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JMRI: Getting the old SVN Code

This page is kept for historical purposes only!

JMRI has migrated away from CVS for version control to SVN in July 2011, and on to Git in September 2015. For access to the current JMRI source code, please see the Git repository information.

JMRI release 4.1.1 (and earlier) were made from SVN, and to access that source code, you should use the detailed instructions below.

Quickstart

You can download the JMRI source code from Subversion using:


    svn checkout https://svn.code.sf.net/p/jmri/code/trunk/jmri
  

Details

Our source code up to JMRI version 4.1.2 was distributed using Subversion. (Until then we also kept the web site in Subversion, if you'd like to work with it directly.) If you want to work with the code, a few minutes installing Subversion is well worth it. We're sorry, but we just can't support other methods (sending .zip files, etc), as they're just too error prone.

A few computers will come with Subversion installed, mostly various Linux systems. If your computer does not have it installed, you will need to locate and install the needed client software. See the Subversion binary downloads page for packages for many operating systems (including Mac OS X, Windows and different Linux flavors).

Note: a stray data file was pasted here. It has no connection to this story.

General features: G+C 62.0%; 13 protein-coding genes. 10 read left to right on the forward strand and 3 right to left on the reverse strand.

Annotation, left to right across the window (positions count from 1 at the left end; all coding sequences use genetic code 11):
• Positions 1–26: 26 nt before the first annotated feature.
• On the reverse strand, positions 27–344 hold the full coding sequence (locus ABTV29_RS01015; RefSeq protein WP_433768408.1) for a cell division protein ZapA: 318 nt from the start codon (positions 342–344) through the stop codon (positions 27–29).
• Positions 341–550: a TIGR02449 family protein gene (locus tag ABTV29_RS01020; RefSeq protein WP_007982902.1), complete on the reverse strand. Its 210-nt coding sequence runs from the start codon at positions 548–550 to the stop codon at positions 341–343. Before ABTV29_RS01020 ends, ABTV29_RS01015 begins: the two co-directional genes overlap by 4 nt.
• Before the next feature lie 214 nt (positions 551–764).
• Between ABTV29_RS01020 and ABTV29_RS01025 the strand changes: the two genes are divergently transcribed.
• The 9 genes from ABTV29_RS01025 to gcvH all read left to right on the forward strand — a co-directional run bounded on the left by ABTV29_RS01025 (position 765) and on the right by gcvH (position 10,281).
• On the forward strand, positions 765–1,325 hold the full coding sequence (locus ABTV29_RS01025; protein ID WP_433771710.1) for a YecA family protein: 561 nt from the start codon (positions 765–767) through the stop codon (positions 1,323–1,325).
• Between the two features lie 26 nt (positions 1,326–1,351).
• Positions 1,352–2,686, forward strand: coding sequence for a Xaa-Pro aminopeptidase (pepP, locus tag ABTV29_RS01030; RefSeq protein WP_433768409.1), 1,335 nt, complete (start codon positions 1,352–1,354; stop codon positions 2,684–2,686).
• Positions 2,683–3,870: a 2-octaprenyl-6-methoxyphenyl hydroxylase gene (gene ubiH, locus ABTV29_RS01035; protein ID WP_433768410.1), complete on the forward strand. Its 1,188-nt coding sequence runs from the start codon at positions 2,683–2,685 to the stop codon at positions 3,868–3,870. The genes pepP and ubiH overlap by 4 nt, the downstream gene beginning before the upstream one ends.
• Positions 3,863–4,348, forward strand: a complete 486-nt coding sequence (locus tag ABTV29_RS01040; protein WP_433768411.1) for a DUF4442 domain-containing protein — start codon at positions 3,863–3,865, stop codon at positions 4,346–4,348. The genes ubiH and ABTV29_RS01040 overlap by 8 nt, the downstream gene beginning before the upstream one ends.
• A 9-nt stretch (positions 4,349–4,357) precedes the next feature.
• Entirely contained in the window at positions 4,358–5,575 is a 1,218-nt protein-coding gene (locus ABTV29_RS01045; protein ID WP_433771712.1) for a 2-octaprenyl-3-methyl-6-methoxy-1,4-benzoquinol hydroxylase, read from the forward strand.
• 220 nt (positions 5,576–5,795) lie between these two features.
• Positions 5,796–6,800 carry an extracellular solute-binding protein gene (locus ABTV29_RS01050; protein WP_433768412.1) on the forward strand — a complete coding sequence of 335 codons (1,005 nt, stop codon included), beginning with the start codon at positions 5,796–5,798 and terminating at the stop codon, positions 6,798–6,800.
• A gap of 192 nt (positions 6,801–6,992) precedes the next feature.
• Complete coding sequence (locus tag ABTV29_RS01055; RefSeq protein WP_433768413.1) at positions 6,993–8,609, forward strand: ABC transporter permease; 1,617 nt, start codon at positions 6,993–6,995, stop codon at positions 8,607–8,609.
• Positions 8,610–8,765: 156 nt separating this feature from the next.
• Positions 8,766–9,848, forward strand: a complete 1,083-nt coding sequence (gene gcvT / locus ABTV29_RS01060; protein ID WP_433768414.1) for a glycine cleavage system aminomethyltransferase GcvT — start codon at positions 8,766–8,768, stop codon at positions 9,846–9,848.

Many development environments (e.g., Netbeans or Eclipse) will have support for Subversion, either directly or as an add-on. Check the documentation for your favorite IDE to check on SVN support.

The Subversion server at SourceForge does not require any user information when you check out a copy of the code.

If you have an existing copy of the code and want to update it to the most recent contents of the Subversion repository, the command is:

  svn update
  

See also the Subversion FAQ page.

After the checkout is complete, you'll find a top level directory called java, with subdirectories xml, resources, jython, help, lib, java and others.

Change to the java directory. There, you will find a src directory that contains the source code for JMRI itself, and a tests directory that contains various test routines.

You can look at the code with your favorite text editor. To compile and run it, you need one of the compilation tools described on the bar at the left: Ant, Eclipse, NetBeans, etc.

Once you're working with the code, you'll probably create some improvements you'd like to contribute back to the project. This is where Subversion has tremendous advantages; with the appropriate permissions and commands, you can merge your changes back into the common source automagically. Contact us when you're ready to do that or see the info on contributing.

Access to Releases 2.12 and older

The best way to retrieve the source for releases 2.12 and earlier is from the CVS Repository. Please see those instructions for details.